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Emerald ash borer could crawl into Austin

Published 7:28am Tuesday, March 9, 2010

Often just one-third of an inch long, the emerald ash borer might be the biggest little threat to ash trees across the state — and the Austin parks and recreation department wants to be ready.

The shiny green beetles, which ravage ash trees by tunneling under the bark, only first turned up in Minnesota last spring in St. Paul. But the news late last month that the bug had hopped over to Minneapolis set off some alarm bells, including with Austin parks and recreation director Kim Underwood.

Underwood said she is just starting a public awareness campaign about the beetle, but she already met informally with city council earlier this month to discuss the possible threat.

“I think it is a concern that everybody should have,” Underwood said. “I would be really surprised if it didn’t get (to Austin).”

So far, the emerald ash borer, which is native to Asia, has been spotted in 13 states and in Canada. The first North American spotting came in Michigan in 2002.

If the beetle does make it to Austin as Underwood expects, the parks and recreation director wants officials and residents ready to respond.

To that end, her first push is to get the city to update a shade tree disease ordinance. The current ordinance, which allows for the removal and destruction of affected trees, only covers Oak Wilt and Dutch Elm Disease. Underwood wants to see the emerald ash borer join this list.

In addition, the parks and recreation director wants to see all the city’s trees get inventoried, a goal her department has had for some time. By inventorying the trees, park crews will more easily be able to identify where ash trees are — and where the beetle could be. Some funds from the Hormel Foundation are in place to start this project.

But beyond these specific plans, Underwood also simply wants people to be more aware of what the emerald ash borer is and what it can do. She said this information can help slow the bug because eradication efforts start sooner if identification happens sooner.

“Obviously, we want (people) to contact the proper authorities,” Underwood said. “I want people to be aware of (emerald ash borer).”

At the state level, public awareness efforts have included a push by the University of Minnesota to train volunteer “First Detectors” to detect the emerald ash borer. So far, 200 such First Detectors have been trained and Jeff Hahn, a university extension entomologist, said more training will occur in coming months.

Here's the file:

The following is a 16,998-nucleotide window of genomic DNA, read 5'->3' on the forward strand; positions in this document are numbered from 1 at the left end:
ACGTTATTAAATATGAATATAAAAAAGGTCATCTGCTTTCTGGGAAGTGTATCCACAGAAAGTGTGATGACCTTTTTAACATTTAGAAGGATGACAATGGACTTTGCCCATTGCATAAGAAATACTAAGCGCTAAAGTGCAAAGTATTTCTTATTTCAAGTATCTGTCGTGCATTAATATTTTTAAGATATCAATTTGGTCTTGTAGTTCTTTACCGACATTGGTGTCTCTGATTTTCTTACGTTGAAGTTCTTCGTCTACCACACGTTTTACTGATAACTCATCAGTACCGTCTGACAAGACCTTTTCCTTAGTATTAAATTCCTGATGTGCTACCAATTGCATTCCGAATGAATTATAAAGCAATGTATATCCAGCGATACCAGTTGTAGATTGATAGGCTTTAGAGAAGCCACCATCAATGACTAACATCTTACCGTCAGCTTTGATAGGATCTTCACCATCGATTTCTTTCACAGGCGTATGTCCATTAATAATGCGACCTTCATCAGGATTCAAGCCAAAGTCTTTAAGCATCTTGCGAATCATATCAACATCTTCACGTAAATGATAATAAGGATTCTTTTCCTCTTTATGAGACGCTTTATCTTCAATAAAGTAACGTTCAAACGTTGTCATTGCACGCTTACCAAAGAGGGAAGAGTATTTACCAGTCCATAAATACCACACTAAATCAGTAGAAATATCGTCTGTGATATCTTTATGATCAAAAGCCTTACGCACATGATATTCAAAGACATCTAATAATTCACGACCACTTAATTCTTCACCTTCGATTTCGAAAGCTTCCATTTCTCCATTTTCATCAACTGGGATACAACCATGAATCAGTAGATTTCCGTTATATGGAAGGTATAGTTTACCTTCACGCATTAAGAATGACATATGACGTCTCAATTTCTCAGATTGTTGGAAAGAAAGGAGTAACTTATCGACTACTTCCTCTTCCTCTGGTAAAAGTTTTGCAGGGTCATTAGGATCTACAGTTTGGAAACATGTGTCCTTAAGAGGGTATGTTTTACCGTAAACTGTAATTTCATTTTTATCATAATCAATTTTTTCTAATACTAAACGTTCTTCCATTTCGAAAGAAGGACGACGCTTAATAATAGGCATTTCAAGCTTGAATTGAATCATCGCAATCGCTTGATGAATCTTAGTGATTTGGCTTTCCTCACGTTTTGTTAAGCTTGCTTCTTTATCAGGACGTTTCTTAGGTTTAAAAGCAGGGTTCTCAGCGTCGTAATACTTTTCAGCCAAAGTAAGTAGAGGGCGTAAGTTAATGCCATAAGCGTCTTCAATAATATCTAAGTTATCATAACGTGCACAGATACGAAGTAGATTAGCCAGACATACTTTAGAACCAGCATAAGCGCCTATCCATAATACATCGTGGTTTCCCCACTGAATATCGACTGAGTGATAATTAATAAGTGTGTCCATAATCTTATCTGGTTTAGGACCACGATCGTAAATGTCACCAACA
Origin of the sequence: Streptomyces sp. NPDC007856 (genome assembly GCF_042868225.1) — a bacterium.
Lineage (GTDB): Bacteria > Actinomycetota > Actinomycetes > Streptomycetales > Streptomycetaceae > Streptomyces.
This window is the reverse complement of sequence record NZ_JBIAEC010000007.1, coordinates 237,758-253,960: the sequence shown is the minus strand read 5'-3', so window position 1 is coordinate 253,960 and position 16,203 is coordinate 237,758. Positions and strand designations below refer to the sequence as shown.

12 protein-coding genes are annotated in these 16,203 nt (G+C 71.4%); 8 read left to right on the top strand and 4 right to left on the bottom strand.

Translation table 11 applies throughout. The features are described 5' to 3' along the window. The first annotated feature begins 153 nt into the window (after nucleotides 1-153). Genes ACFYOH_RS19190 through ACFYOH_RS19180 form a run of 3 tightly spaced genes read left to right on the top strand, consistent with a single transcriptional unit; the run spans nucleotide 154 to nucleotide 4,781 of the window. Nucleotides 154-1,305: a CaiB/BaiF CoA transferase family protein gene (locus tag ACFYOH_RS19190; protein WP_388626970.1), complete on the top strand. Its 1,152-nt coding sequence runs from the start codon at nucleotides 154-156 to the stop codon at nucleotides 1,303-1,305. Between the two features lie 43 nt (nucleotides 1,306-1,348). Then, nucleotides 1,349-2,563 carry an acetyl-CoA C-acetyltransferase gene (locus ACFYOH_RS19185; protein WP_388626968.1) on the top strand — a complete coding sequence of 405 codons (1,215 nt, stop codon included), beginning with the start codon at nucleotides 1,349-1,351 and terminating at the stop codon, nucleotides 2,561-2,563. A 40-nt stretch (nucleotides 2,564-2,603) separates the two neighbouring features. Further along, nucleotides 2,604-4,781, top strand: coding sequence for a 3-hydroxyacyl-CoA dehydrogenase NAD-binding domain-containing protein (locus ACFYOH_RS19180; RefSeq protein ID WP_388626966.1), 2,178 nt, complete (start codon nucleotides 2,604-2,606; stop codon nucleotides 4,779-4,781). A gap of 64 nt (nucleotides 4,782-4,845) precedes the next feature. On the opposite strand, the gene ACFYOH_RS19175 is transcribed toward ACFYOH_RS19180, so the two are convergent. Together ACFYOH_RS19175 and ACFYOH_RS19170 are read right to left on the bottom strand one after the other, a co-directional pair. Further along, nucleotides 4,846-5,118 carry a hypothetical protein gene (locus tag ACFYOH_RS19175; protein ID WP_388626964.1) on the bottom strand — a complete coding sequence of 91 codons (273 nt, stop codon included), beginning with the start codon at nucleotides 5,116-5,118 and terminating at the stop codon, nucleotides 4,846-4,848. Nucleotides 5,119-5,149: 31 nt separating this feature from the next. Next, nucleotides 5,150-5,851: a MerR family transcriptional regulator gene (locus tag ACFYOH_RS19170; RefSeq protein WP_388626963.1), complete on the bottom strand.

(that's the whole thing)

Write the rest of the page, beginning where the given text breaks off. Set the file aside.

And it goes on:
By having these volunteer bug detectors in place, Hahn said citizens across Minnesota have a good first place to go if an infestation is suspected.

“They are contacts for the general public,” Hahn said.

The researcher said First Detectors are trained to quickly spot and identify the emerald ash borer. But after that, they turn the job over to the Minnesota Department of Agriculture, which has spearheaded the fight against the beetle.

Hahn said a couple of bugs won’t kill a tree, but a large swarm of emerald ash borers can take down an ash in one to four years. And all types of ash are susceptible.

“It doesn’t matter how big or small,” Hahn added.

The problem is especially acute in Minnesota, Hahn said, because of the state’s high ash tree concentration. The University of Minnesota estimates that there are 870 million such trees across the state.

Because fighting the bug means cutting down these trees — which was the case in St. Paul and in the Minneapolis park where emerald ash borers were recently found — Hahn said putting effort into prevention is vital.

One key is for people to stop moving firewood from one site to another, the entomologist said. The beetle likely entered the U.S. via solid wood packing material carried in cargo ships, and moving firewood can likewise help the bug move quickly.

Hahn said insecticides are also available for preventative use. Underwood said local private entities may want to look into this, but she noted that a public spraying effort may be too costly.

Both Hahn and Underwood said regardless of how quick the emerald ash borer spreads, the threat is very real. However, Hahn said people often don’t think this way until the bug is right in their city.

“There is nothing like it being in your backyard before it becomes more immediate,” he said.

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